They are pretty similar football wise, although Wisconsin has had much more success the past 15 years. Wisconsin has six Rose Bowl berths, two since 1998 and has emerged as a solid 3rd or 4th team most years in the Big Ten. Colorado was one of the stronger Big 8 teams right before the Big 12 was created, including a national title in 1990, but has fallen on hard times recently under Gary Barnett and Dan Hawkins.
These schools are examples of schools that shouldn’t be very good. Both are a long way relative to their opposition from the population centers that produce their conference’s best recruits, Texas in the Big 12 and Ohio/Pennsylvania in the Big 10 and they don’t have elite tradition on their side. Wisconsin has built its niche in the Big 10 by being the only Big 10 team that still plays classic Big 10 meat grinder football, and Colorado likely needs to find a similar formula to build its success.
Other schools considered: Arkansas, Missouri, Nebraska
Iowa is really
hard. It is the least populous state in
the Big 10 footprint, yet it is a top 30 public school. They have solid football history, including
eleven Big 10 titles. It is difficult to
find a school that matches it demographically, is strong academically, and has
a solid football background. I picked
Arkansas for several reasons, delineated below.
Arkansas is behind Iowa academically by about forty spots according to US News. However, it is still a solid school and has an underrated football history, like Iowa. Arkansas has 13 conference titles to its credit, and both schools claim one national title. Demographically, they are similar. Iowa is the 31st most populous state, while Arkansas is number 33. Each is the smallest state by population in their conference and produces similar top talent. Iowa had one top 100 player last year while Arkansas had two. Both are traditionally behind their more powerful rivals, but have been able to remain competitive.
Minnesota = Syracuse
Did you know both schools didn’t always suck at football? Both schools are northern programs far, far away from the recruiting hotbeds in the South and West. Both recently played in really crappy dome stadiums despite the potentially massive advantage of playing outdoors in a northern stadium. Minnesota moved out of the Humpty Dome last year, but the Carrier Dome still lives.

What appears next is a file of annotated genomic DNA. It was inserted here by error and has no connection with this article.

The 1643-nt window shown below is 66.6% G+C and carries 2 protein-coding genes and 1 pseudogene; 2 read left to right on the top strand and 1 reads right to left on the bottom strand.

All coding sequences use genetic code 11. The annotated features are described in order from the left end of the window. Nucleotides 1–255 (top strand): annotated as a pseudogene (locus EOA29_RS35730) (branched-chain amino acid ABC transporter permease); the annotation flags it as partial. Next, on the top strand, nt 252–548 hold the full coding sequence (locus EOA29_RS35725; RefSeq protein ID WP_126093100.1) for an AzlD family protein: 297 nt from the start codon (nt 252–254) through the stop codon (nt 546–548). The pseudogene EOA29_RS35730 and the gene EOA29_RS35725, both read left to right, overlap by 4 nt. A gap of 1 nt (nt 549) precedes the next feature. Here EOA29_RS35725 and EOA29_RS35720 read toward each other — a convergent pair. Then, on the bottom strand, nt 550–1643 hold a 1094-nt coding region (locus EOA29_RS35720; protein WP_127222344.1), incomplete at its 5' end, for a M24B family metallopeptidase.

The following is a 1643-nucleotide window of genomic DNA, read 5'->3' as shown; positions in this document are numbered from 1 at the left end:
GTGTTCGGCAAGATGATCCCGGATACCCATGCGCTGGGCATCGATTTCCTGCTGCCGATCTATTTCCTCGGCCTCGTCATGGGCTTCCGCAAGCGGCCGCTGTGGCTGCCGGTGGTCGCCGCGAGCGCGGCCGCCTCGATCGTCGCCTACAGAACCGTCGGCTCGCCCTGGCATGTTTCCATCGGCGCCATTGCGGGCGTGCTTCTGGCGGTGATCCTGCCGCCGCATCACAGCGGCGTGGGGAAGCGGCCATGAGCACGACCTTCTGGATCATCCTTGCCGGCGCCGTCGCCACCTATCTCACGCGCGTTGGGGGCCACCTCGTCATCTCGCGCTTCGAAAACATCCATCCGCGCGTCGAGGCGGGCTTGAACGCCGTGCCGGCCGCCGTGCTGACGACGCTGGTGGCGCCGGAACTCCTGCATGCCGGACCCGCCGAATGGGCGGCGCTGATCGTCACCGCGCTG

Minnesota was actually
Michigan’s first real rival, having excellent teams in the 30s, 40s, and 60s,
with the Little Brown Jug going back to 1903.
Both Syracuse and Minnesota were early beneficiaries of integration,
especially Syracuse with Jim Brown and Ernie Davis. Each have solid academic programs in very
Other schools considered: Oregon
Northwestern = Stanford
Obvious, right? The only other good options were Duke and
Vanderbilt, but they’ve shown very little inclination to be serious about
football in the last long time, even though Duke has had success in the distant past.
Other schools considered: Duke, Vanderbilt
Purdue = Maryland
Both schools are solid schools in similarly sized states. Each is easily overshadowed by their more powerful neighbors. Each claims one national title and several conference titles. Both schools have had recent success, but show no signs of breaking through and competing year in and year out for titles.
Other schools considered: Pitt
Indiana = Washington State
Both historically suck,
can you tell I have nothing to say about Indiana? The states are similarly sized, with
Washington at 13 and Indiana at number 16.
Washington produced zero top 100 players last year, while Indiana had
one. Indiana has played in nine bowl
games, while Wazzu has played in 10.
Both have losing records to Michigan (and just about everyone else) and lay claim to
fountains of unintentional comedy—Lee Corso and Ryan Leaf.
Other schools considered: Kansas, Iowa State
Michigan = Oklahoma
I really think this is a great comparison for many reasons. However, I want to get the glaring weakness out of the way first. The University of Oklahoma may be the best school in the state and the best school for many, many country miles, but it is not even close to Michigan. Enough said, right?
I chose Oklahoma for
Michigan over everyone else for the reasons below. However, because this is a Michigan blog, I
want to explain how I eliminated everyone else. Michigan, like every other
team, is defined partly by the demographics and history of its conference. If we accept the Big 2 (tOSU and Michigan)
premise that most years those should be the best teams in the Big Ten based on
historical success, then no one in the PAC 10, Big East, or ACC closely matches
Michigan’s situation. Each has its historical
strong school, but not two or more historical juggernauts. I could place FSU and Virginia Tech here with the ACC, but
I don’t believe they match Michigan and Ohio State’s situation because there isn’t a historical rivalry and neither has the same amount of
history. The SEC has two teams that are
close to Michigan's situation, Tennessee and Alabama.
I discounted Tennessee because their monster rival from a bigger state
(Florida) hasn’t been as good for as long as tOSU and they have only played 39
times to 106 for Michigan-Ohio State and 99 for Texas-OU. Alabama was discounted because they don’t